CBS News correspondent Lara Logan is resting at her Washington, D.C.-area home with her husband and two children after being sexually assaulted and beaten in Tahrir Square on the day Egyptian President Hosni Mubarak resigned, a close friend of Logan's said.
According to a White House aide, President Obama called Logan this afternoon. The White House did not provide details of the phone call, but Press Secretary Jay Carney reiterated that "violence against journalists was unacceptable, and that the perpetrators of violence needed to be held accountable."
Logan, 39, was released from the hospital Tuesday at about 5 p.m., the friend told ABC News.
Logan, CBS News' chief foreign affairs correspondent, was surrounded by "a mob of more than 200 people whipped into a frenzy" on Feb. 11, according to a CBS News statement.
She was covering the jubilation in Tahrir Square for "60 Minutes" when "she and her team and their security were surrounded by a dangerous element amidst the celebration," CBS News said in the statement, which it posted on its website Tuesday.
"In the crush of the mob, she was separated from her crew. She was surrounded and suffered a brutal and sustained sexual assault and beating before being saved by a group of women and an estimated 20 Egyptian soldiers," the statement read.
Logan had reported from Egypt since the protests began. She had been detained by Egyptian police Feb. 4 and forced to leave the country. After arriving in the United States, Logan returned to Cairo Feb. 11, the day she was assaulted.
In an interview with PBS's Charlie Rose before the attack, Logan said the Egyptian Army had labeled her and her crew spies.
"They let us know in no uncertain terms that they were tracking us, that they knew who we were," Logan said in a Feb. 7 appearance. "They photographed us before when we were blindfolded and my colleagues ... were handcuffed."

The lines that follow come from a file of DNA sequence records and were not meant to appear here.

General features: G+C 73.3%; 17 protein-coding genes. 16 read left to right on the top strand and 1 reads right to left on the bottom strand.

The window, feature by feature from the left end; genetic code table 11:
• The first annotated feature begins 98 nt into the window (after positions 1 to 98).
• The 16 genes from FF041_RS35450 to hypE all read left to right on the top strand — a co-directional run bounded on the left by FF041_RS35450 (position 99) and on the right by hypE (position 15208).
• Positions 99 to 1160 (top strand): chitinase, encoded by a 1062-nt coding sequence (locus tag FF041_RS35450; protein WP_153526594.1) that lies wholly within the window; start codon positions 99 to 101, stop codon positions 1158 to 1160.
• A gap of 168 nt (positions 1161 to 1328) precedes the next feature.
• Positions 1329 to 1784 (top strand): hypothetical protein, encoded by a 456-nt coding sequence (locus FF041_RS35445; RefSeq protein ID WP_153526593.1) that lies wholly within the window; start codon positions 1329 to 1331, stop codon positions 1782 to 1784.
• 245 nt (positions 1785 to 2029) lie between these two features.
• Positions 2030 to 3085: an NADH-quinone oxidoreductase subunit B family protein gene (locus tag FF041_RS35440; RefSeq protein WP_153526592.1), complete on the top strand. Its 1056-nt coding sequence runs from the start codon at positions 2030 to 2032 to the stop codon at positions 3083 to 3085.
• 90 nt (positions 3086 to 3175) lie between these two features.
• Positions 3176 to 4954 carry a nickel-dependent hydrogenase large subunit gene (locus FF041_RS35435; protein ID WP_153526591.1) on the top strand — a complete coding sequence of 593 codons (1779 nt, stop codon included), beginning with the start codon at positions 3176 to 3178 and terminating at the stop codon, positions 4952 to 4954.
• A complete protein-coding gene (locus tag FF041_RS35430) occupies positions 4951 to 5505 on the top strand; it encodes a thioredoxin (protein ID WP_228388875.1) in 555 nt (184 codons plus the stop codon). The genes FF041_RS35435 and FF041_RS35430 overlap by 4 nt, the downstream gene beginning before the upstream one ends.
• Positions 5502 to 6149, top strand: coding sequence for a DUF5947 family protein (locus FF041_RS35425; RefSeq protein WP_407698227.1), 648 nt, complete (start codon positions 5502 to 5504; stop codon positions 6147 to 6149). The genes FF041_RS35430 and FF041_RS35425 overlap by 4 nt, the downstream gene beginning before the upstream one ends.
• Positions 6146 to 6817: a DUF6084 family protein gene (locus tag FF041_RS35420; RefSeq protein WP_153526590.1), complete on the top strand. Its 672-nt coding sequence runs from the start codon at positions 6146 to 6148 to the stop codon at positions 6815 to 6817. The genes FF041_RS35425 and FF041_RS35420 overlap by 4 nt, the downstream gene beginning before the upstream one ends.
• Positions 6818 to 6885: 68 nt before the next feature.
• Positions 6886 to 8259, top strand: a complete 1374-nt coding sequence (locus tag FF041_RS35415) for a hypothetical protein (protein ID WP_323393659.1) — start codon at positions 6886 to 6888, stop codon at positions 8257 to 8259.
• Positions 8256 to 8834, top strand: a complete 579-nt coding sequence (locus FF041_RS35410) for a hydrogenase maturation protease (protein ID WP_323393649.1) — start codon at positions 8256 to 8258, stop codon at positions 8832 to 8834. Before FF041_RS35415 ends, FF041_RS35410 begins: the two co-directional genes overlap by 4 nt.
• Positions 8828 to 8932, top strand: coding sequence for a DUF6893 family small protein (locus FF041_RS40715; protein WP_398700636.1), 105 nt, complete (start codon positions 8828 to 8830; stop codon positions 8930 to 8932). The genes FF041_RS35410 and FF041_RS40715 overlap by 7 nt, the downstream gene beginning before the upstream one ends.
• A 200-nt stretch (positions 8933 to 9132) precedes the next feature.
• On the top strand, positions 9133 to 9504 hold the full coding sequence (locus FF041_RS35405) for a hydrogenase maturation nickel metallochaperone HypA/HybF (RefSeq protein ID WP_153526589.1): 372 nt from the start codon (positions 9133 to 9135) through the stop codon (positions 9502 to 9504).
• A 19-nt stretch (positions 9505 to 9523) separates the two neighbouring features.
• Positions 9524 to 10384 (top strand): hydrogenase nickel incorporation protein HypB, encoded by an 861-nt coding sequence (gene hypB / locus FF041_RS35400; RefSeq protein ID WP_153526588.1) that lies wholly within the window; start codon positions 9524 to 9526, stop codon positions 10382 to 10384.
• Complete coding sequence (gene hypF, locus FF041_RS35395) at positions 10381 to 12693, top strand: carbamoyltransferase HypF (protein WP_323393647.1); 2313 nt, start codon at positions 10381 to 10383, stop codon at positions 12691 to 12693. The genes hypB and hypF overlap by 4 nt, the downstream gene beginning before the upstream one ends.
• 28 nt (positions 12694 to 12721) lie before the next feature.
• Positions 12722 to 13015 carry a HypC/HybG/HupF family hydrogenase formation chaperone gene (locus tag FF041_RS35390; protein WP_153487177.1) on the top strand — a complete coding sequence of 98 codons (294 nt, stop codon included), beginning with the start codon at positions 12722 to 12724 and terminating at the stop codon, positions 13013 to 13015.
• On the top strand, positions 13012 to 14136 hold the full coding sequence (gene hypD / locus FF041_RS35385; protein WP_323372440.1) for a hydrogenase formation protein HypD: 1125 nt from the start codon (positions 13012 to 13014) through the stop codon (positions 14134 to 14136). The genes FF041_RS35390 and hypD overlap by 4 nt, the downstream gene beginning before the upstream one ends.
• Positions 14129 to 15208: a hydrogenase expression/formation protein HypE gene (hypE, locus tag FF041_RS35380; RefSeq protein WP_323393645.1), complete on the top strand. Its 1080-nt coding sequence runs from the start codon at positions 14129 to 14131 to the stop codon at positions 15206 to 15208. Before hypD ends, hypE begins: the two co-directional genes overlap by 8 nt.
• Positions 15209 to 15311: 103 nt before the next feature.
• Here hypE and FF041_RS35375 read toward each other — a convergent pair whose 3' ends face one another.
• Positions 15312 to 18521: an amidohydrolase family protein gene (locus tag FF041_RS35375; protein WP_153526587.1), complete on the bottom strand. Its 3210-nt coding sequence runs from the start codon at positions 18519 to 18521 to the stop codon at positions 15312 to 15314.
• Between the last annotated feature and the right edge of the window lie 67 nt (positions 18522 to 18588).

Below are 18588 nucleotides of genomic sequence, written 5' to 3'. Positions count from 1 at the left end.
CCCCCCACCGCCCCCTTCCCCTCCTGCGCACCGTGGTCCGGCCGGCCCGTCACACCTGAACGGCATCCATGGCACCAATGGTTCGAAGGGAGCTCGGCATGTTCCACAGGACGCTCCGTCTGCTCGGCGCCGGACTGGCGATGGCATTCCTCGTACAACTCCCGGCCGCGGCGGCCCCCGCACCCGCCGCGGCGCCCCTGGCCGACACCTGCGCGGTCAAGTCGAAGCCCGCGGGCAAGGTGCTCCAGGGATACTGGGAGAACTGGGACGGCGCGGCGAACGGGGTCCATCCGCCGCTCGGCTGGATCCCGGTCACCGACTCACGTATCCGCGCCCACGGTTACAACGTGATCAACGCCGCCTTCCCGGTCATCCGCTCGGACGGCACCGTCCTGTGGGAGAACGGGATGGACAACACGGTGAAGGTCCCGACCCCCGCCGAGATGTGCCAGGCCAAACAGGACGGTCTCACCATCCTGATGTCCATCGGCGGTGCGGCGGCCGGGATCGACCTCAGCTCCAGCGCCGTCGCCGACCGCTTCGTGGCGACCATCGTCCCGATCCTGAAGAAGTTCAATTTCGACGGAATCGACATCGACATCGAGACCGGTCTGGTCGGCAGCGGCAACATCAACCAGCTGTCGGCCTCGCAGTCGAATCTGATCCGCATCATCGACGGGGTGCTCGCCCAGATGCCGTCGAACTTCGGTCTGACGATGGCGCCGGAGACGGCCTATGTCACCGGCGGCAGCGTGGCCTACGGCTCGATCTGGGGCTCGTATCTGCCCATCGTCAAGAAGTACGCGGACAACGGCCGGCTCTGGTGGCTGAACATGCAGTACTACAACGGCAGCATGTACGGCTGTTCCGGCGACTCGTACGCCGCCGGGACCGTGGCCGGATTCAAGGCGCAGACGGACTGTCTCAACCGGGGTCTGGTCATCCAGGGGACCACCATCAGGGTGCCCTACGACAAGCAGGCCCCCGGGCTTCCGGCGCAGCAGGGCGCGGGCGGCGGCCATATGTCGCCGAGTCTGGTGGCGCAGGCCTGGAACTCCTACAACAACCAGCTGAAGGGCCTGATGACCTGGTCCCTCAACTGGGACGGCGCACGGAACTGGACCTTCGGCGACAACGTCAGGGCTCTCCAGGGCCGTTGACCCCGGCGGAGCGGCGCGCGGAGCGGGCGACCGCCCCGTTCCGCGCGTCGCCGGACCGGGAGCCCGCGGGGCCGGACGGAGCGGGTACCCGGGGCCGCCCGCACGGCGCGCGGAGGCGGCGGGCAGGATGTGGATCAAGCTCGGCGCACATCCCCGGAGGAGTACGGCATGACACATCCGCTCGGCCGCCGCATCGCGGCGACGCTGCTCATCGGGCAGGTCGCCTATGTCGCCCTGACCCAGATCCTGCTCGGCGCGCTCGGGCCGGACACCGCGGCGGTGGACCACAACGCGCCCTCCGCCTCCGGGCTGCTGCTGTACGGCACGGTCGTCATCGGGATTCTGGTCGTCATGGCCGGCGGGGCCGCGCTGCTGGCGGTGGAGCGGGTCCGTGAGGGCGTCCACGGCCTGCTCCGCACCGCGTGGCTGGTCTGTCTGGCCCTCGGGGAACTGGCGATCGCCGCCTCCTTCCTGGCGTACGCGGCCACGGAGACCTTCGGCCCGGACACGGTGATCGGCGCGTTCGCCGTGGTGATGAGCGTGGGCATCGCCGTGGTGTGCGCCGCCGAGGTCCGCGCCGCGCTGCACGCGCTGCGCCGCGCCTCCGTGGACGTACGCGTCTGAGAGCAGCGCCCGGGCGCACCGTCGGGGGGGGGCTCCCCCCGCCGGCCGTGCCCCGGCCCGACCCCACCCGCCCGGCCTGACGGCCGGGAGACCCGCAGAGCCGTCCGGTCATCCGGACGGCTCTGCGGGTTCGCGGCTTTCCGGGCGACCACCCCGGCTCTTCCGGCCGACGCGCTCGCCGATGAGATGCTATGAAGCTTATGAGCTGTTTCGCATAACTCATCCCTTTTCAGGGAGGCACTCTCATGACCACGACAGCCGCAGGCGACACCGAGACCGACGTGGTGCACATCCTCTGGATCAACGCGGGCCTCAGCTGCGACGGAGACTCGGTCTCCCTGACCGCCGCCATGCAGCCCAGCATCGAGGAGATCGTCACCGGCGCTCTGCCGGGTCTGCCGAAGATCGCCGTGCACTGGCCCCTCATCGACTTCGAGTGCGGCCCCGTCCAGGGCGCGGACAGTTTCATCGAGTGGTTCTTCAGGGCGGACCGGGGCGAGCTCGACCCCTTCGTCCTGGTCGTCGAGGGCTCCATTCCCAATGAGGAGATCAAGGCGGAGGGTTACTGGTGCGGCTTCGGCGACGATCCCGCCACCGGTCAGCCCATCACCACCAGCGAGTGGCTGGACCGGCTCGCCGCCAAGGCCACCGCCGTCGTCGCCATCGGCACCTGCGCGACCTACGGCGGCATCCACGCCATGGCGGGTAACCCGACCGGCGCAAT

Logan reconnected with her crew shortly after the assault, returned to her hotel and left for the United States, CBS said in its statement.
Logan is a native of South Africa and has covered war zones for 18 years. She recently spoke about the danger of her job.
"I have to think about my children growing up without their mom," Logan told CBS' "60 Minutes Overtime," a weekly Web show. "I mean, I don't want to think about it. I hate to think about it."
In the days before Mubarak decided to quit, dozens of reporters were targeted by angry supporters of the Egyptian regime. An Egyptian photographer was shot and killed as he took photos of the crowd, a Swedish journalist was stabbed and many international news agencies quickly pulled their crews from Egypt.
Journalist organizations estimated that more than 100 reporters were assaulted, threatened, arrested or improperly detained.
But by the time Mubarak decided to step down, many reporters had returned to the streets and the crowd in Tahrir Square was euphoric.
The three weeks of protests that preceded Mubarak's ouster were notable for the inclusion of women among large crowds of men, a sight uncommon at similar demonstrations in Arab countries for fear of attacks.